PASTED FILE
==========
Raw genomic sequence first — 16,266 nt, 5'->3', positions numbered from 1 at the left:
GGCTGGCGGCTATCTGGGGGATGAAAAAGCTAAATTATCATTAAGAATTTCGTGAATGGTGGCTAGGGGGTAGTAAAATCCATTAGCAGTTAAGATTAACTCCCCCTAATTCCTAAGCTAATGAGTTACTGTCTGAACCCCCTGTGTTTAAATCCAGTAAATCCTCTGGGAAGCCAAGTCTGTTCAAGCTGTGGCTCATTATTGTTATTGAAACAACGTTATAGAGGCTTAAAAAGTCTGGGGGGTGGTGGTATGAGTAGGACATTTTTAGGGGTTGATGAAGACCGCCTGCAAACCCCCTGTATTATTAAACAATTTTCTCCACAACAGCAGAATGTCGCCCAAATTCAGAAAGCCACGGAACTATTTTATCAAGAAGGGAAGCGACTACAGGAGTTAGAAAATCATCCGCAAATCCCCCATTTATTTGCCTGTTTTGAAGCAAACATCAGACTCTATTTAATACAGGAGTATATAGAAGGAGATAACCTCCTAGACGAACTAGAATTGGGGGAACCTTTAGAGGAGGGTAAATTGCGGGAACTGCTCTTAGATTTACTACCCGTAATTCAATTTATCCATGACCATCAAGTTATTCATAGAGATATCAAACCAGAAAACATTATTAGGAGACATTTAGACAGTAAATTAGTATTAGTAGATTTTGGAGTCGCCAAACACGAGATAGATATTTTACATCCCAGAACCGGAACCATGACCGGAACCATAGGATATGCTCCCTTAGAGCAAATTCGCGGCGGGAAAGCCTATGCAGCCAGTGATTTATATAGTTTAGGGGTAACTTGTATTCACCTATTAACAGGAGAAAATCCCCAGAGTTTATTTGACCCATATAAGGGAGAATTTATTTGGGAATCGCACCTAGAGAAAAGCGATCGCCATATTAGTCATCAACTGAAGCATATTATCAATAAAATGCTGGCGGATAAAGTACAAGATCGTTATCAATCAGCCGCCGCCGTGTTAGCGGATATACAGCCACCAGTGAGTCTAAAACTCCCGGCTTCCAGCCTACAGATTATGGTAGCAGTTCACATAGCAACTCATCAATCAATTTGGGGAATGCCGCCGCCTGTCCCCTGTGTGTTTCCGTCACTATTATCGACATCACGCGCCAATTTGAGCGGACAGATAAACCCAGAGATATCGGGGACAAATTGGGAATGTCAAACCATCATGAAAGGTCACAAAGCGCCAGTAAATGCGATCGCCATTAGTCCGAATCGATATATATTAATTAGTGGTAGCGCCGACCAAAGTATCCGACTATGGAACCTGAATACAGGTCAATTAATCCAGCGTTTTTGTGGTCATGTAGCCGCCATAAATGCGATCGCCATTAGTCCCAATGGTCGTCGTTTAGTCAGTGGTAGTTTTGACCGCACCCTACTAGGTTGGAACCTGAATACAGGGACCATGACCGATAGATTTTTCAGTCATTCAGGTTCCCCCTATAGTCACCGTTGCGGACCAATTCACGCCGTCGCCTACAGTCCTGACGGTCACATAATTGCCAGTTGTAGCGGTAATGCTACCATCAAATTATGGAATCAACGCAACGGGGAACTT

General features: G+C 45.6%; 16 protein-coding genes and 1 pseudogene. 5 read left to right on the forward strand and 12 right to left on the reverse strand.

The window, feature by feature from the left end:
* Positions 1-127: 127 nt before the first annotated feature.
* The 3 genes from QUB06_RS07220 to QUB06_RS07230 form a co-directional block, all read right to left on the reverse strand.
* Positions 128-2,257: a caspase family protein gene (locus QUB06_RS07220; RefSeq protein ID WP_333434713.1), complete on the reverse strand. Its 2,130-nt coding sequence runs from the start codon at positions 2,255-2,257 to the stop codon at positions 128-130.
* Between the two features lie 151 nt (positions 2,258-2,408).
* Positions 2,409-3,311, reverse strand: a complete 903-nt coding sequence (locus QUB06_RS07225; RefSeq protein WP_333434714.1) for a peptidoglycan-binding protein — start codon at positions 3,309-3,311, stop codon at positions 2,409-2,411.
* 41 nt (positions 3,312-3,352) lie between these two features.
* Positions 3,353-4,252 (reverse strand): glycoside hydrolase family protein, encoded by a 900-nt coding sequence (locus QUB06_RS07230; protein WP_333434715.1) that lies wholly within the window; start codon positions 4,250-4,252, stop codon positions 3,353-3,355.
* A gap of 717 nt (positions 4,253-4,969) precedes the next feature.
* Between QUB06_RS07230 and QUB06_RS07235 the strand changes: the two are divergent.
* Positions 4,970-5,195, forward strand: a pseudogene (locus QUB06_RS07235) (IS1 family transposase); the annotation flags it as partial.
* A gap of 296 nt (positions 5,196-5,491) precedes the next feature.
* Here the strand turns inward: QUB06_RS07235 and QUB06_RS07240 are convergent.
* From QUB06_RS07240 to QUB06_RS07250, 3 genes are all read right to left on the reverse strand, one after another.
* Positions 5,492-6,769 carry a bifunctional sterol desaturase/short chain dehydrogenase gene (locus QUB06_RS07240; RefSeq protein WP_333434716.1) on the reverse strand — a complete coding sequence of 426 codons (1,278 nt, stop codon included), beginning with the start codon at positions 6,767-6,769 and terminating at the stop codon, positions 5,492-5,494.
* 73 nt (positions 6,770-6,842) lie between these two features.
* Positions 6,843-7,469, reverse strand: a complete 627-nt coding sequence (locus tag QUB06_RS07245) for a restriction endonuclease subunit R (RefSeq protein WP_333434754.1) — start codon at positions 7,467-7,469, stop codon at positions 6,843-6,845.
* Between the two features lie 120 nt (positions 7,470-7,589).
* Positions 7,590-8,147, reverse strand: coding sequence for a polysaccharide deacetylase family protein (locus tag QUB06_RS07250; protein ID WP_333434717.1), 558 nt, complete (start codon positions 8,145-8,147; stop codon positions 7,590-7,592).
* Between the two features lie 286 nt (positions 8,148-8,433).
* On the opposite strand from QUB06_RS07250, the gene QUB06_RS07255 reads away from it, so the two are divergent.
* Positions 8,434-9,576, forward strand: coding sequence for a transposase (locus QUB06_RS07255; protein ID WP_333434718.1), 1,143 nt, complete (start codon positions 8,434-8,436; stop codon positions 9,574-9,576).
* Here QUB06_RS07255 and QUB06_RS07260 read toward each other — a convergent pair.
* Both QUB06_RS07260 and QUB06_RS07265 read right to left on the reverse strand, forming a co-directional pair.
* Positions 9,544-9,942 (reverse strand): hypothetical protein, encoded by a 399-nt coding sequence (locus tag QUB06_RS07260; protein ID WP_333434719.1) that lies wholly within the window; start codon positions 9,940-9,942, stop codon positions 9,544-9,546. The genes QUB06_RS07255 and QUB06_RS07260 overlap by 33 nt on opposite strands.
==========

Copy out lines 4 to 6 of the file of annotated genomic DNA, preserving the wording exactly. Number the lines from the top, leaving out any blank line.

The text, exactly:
The window, feature by feature from the left end:
* Positions 1-127: 127 nt before the first annotated feature.
* The 3 genes from QUB06_RS07220 to QUB06_RS07230 form a co-directional block, all read right to left on the reverse strand.